Water is Essential for Survival: Who is responsible for protecting the world’s water?
Science - Grade 8
This unit of inquiry is not a recipe book but rather a launchpad to inspire new BIG IDEAS. We encourage you to use and/or modify one, or several of the BIG IDEAS below. Adapt it to the grade/ ability level of your students.
Water systems are essential for our survival
Given that water systems are borderless, how do we decide who is responsible for protecting the world’s water?
Choose or devise practices to encourage students to be open to new experiences and ways of thinking in your classroom. For example, the MindUP in-school program.
Discovery and Inspiration:
Launch the Project
• Introduce the Theme: Present the Enduring Understanding and Guiding Questions using vocabulary that is appropriate for your grade level.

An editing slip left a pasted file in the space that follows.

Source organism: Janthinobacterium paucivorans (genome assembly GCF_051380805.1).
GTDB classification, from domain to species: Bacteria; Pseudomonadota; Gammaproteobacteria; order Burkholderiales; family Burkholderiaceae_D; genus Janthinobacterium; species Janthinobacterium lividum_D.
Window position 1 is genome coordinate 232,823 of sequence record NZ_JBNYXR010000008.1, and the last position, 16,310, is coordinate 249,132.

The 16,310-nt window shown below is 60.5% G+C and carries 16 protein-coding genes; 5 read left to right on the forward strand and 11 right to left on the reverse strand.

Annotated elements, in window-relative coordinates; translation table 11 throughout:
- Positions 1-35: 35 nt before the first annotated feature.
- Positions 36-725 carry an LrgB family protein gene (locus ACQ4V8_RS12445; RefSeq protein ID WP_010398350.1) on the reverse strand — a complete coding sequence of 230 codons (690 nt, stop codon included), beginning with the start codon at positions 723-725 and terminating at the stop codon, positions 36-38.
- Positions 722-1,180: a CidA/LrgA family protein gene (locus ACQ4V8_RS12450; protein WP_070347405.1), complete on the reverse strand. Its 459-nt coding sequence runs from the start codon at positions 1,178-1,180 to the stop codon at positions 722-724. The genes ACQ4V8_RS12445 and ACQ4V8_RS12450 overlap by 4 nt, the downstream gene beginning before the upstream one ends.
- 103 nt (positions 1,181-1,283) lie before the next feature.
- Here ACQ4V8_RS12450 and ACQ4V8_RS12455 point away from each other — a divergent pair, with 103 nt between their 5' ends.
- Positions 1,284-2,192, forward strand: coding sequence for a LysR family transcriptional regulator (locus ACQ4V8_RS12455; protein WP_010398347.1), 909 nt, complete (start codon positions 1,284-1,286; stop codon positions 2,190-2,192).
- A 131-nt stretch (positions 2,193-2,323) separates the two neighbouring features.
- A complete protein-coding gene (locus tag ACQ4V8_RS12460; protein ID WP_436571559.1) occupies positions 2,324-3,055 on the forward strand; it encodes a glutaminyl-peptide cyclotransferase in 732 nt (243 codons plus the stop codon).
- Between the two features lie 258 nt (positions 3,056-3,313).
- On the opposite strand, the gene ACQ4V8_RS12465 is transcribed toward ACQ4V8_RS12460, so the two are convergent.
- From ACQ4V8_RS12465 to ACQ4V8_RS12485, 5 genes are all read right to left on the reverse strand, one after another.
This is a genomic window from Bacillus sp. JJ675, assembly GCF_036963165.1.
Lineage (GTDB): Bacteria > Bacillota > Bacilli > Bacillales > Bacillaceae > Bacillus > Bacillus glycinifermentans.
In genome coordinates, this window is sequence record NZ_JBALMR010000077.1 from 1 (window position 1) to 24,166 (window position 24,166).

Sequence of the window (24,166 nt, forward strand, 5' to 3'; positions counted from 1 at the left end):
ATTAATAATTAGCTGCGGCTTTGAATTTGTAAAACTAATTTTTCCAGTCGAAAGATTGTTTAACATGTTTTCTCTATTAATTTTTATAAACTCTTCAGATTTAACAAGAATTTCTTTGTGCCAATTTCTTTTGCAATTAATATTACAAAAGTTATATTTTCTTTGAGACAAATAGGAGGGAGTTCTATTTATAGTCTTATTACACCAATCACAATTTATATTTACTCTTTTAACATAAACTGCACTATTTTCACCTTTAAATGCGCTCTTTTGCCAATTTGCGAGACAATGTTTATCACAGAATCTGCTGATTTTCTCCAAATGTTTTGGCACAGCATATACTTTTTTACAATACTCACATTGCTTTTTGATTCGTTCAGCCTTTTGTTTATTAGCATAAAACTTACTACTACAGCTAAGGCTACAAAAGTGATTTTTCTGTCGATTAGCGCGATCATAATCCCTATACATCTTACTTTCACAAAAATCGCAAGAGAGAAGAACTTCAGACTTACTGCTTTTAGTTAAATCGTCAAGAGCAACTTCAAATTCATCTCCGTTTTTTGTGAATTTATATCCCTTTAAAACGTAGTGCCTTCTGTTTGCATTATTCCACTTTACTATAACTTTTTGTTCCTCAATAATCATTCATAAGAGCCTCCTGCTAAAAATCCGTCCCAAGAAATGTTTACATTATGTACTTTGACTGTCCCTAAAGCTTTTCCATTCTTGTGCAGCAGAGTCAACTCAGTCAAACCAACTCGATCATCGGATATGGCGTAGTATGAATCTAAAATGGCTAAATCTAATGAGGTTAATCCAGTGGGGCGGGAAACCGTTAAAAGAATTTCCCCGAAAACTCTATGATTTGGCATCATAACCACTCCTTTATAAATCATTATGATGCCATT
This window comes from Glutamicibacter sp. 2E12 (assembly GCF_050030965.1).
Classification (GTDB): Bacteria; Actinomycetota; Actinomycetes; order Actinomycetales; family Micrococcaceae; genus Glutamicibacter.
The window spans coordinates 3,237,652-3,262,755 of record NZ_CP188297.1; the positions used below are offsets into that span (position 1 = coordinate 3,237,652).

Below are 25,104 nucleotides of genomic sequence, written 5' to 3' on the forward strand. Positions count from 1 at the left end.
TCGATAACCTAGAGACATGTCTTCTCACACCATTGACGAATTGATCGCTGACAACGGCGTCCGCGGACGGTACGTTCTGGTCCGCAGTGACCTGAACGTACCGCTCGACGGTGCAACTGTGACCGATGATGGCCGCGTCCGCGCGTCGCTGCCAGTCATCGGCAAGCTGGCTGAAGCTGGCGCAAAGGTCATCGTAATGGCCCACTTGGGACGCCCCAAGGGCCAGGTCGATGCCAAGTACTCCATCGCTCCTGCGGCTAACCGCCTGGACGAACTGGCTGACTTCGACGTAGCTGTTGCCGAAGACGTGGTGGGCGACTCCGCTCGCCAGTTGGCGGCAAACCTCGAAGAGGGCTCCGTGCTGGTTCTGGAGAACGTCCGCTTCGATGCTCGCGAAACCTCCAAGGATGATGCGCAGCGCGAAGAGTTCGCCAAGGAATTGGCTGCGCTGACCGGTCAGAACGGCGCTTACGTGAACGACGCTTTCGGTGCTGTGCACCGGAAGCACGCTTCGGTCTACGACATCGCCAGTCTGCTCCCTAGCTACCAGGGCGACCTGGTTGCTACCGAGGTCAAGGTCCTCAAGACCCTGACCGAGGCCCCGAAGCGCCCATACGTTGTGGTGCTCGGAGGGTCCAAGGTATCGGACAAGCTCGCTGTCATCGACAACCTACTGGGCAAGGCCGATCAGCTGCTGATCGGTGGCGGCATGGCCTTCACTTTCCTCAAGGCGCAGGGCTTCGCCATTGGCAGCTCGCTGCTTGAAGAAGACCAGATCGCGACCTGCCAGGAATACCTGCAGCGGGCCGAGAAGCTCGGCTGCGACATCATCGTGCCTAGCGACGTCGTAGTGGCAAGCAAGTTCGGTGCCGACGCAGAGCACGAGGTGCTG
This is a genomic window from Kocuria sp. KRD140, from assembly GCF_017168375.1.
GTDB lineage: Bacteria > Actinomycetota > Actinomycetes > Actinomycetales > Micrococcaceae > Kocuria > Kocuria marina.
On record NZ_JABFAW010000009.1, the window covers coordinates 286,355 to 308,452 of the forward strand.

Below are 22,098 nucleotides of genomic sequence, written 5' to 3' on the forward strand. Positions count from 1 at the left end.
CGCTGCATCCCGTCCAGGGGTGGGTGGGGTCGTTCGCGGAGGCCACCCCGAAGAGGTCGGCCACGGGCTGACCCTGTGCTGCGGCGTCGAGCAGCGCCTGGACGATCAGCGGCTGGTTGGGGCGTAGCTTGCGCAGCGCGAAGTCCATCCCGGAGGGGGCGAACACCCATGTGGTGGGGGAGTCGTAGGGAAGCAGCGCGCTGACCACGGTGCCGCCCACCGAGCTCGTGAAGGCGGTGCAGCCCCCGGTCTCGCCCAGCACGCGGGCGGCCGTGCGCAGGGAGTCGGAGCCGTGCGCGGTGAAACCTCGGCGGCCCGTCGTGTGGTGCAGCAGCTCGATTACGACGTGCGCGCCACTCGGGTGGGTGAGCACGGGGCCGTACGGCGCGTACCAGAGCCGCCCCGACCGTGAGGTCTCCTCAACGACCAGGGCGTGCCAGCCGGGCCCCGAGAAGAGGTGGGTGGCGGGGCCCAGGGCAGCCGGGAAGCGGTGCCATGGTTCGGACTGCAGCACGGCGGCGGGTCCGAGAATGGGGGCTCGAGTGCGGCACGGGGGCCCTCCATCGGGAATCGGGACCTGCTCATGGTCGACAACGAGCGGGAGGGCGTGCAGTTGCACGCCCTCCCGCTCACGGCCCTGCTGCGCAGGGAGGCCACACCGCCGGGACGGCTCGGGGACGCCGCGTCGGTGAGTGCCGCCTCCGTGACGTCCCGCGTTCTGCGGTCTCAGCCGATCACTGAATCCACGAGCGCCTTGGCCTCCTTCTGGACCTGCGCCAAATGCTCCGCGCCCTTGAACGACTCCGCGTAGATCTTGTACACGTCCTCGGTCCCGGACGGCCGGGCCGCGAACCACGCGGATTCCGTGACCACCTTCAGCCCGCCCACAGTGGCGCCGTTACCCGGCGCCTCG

• About Vancouver Biennale: Play a short video.
• Create Project Space: Brainstorm ideas to make the project theme visual and visible using bulletin boards, and/or a project corner to share relevant materials and inquiry questions and processes.
• Introduction to Sculpture and Public Art Unit Plan for information on how art has evolved over time and the unique experience sculptures and/or public art brings.
• Vancouver Biennale 2014-2016 Exhibition Theme: Open Borders / Crossroads Vancouver
• Biennale Legacy Artwork: 217.5 Arc x 13 (Bernar Venet, France)
• About Artist and Artwork (PDF)
National Geographic Education Website
Learning to Learn:
Make a visit to 217.5 Arc x 13 and encourage students to freely explore and interact with the art pieces individually and in groups. This Art Inquiry process enables the students to practice observing, describing, interpreting, and sharing visual information and personal experiences. Use the Art Inquiry Worksheet (PDF) to guide and capture their ideas and impressions. Customize or create your own Art Inquiry Worksheet as appropriate for your project and class needs.
• Sharing Art Inquiry Experience: Ask students to share the Art Inquiry Worksheet responses in class.